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At the Top: Hill and Holler Comes to Libby Hill Park for Virginia Cider Week


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After former Richmonder and Style Weekly contributor Tracey Love moved to Charlottesville, she went with friend Gail Hobbs-Page of Caromont Farm to a farm-to-table dinner put on by a well-known organization. (Love declines to mention its name.) "We left feeling disappointed, especially with such a high ticket price," she says. "On the drive back to Charlottesville, we discussed how we could alter the outdoor dining experience and tailor it towards my restaurant experience, just in a different setting."

She wanted to find a way to showcase local chefs, local wine and local food in the same sort of farm setting, while tickets would benefit local charities like the Virginia Food Heritage Project and Piedmont Environmental Council.

The setting was all around her — the rolling hills and gently dipping valleys that make up the landscape around Charlottesville were the perfect backdrop for long tables topped with white tablecloths, candles, flowers and family-style servings of food from fine-dining chefs. Most chefs have been from Charlottesville, but Love also invites out-of-town guests to cook as well — people like the Roosevelt's Lee Gregory, Caleb Shriver and Phillip Perrow of Dutch & Co., Heritage's Joe Sparatta and Owen Lane of the Magpie.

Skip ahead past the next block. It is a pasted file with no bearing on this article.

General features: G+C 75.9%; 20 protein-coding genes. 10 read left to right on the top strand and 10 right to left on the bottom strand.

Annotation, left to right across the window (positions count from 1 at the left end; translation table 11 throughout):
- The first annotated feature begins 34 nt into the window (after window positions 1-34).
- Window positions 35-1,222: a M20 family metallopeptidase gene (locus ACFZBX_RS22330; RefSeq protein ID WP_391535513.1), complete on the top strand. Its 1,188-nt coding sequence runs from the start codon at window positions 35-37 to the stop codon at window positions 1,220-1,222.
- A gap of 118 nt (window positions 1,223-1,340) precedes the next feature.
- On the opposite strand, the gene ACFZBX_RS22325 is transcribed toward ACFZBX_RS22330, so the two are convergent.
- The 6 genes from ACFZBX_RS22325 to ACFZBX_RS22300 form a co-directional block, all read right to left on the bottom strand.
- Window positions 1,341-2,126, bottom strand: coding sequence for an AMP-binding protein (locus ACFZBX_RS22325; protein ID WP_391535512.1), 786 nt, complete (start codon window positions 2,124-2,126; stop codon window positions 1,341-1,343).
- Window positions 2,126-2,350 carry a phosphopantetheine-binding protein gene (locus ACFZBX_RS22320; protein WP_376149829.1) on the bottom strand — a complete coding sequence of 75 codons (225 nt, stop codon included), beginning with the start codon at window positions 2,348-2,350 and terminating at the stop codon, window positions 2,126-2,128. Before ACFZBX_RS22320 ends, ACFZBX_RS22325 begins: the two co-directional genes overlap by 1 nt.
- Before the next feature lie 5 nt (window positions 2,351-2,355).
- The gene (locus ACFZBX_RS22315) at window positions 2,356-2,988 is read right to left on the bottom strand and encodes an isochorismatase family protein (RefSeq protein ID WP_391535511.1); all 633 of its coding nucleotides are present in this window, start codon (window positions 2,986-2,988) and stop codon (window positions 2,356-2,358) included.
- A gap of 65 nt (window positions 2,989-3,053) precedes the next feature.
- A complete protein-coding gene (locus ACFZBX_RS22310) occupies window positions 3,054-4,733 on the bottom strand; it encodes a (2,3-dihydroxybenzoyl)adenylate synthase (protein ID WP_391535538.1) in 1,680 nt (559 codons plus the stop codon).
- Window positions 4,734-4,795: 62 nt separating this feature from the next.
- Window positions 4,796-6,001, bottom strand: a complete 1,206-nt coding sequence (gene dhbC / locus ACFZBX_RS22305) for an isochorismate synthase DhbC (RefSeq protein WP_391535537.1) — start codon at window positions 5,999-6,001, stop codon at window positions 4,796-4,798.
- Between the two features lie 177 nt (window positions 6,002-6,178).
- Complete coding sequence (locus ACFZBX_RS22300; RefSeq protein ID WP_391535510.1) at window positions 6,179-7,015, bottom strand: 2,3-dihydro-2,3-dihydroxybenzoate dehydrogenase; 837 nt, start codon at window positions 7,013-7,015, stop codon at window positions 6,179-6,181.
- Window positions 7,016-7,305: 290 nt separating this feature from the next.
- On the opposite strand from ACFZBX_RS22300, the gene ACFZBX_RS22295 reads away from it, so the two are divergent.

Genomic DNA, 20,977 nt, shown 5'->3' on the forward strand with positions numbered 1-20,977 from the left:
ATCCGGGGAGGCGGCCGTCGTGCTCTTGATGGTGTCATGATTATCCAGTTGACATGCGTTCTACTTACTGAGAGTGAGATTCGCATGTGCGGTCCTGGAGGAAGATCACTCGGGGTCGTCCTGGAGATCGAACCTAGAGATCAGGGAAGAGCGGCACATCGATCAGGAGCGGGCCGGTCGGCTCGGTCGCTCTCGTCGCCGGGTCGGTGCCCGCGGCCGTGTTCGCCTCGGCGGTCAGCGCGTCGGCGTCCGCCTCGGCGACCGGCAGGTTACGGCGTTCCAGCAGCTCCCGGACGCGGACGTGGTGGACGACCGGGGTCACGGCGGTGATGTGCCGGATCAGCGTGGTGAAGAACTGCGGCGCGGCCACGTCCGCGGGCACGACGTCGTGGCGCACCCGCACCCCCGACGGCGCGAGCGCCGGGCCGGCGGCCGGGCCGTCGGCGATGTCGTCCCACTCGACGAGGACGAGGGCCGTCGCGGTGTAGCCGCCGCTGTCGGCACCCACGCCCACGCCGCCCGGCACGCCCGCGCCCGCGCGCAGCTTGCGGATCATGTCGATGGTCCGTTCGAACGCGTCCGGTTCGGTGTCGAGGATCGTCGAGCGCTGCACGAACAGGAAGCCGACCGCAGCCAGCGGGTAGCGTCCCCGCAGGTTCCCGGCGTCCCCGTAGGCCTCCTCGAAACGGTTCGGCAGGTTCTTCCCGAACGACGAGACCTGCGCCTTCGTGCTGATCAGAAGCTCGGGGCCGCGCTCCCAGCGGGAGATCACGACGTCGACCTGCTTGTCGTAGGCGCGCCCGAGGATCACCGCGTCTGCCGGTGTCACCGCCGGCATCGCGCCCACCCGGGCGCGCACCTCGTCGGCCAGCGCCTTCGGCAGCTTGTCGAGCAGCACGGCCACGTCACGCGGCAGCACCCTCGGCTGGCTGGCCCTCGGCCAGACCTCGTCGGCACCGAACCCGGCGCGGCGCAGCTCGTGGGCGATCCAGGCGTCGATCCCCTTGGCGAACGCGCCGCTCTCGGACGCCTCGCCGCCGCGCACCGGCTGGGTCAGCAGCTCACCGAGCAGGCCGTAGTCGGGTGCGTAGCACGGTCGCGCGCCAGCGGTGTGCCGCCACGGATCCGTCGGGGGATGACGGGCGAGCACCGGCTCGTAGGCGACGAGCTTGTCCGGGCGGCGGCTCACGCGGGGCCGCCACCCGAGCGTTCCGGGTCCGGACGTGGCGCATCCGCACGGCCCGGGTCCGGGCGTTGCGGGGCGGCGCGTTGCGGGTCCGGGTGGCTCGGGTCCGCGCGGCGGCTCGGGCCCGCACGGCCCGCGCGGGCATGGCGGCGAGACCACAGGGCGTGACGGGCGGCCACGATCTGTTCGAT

On Nov. 16, as part of Virginia Cider Week, she's bringing the event to Libby Hill Park in Church Hill. "This will be our third annual Cider Week event," Love says, "and I wanted a change of scenery and to introduce some of the Charlottesville area [cider] producers to the Richmond market." Hard Pressed will showcase dishes from Gregory, Sparatta, Shriver and Perrow, plus Comfort's Travis Milton.

"I have a long-standing relationship with Diane Flynt of Foggy Ridge Cider and saying yes was a no-brainer," Milton says. "I'm working with her on replanting a strip-mined [former] apple orchard of my grandfather's. …This [event] goes along with my love of all things apple."

Blue Bee Cidery's Courtney Mailey helped get Love in touch with Enrichmond, which smoothed the way to transform the park into an event space.

"It should be really cool," Gregory says. "I don't know of another event like this in Richmond -- outside, overlooking the river, celebrating cider." Love decided to start the event at 3 p.m., instead of in the evening, to try to beat November's chill. The setup will be buffetlike — another change from the usual table service at the events. "The logistics of trying to organize a seated, coursed dinner would be quite challenging for me living outside of the city," Love says, "so we decided to make it more of a party instead."

Tickets for the event are $65 and proceeds go to support the Richmond Community Gardens. Information can be found at


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